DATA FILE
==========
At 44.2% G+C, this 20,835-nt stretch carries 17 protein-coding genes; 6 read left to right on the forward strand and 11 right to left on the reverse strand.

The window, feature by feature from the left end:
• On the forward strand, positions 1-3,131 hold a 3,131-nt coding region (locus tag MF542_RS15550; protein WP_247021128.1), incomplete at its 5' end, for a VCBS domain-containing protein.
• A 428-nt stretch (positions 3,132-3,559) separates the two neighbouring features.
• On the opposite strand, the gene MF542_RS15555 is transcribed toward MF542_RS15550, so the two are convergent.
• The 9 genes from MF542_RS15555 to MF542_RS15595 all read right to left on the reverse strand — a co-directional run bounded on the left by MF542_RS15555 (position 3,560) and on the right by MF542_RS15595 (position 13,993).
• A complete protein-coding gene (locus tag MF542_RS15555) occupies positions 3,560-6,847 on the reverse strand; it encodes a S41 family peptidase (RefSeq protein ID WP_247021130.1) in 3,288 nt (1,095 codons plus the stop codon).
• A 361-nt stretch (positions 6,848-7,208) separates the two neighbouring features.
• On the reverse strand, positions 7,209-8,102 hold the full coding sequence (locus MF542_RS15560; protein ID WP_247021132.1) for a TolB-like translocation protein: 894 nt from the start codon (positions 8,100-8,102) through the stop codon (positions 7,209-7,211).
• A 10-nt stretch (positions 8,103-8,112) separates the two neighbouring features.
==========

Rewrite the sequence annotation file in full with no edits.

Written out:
At 44.2% G+C, this 20,835-nt stretch carries 17 protein-coding genes; 6 read left to right on the forward strand and 11 right to left on the reverse strand.

The window, feature by feature from the left end:
• On the forward strand, positions 1-3,131 hold a 3,131-nt coding region (locus tag MF542_RS15550; protein WP_247021128.1), incomplete at its 5' end, for a VCBS domain-containing protein.
• A 428-nt stretch (positions 3,132-3,559) separates the two neighbouring features.
• On the opposite strand, the gene MF542_RS15555 is transcribed toward MF542_RS15550, so the two are convergent.
• The 9 genes from MF542_RS15555 to MF542_RS15595 all read right to left on the reverse strand — a co-directional run bounded on the left by MF542_RS15555 (position 3,560) and on the right by MF542_RS15595 (position 13,993).
• A complete protein-coding gene (locus tag MF542_RS15555) occupies positions 3,560-6,847 on the reverse strand; it encodes a S41 family peptidase (RefSeq protein ID WP_247021130.1) in 3,288 nt (1,095 codons plus the stop codon).
• A 361-nt stretch (positions 6,848-7,208) separates the two neighbouring features.
• On the reverse strand, positions 7,209-8,102 hold the full coding sequence (locus MF542_RS15560; protein ID WP_247021132.1) for a TolB-like translocation protein: 894 nt from the start codon (positions 8,100-8,102) through the stop codon (positions 7,209-7,211).
• A 10-nt stretch (positions 8,103-8,112) separates the two neighbouring features.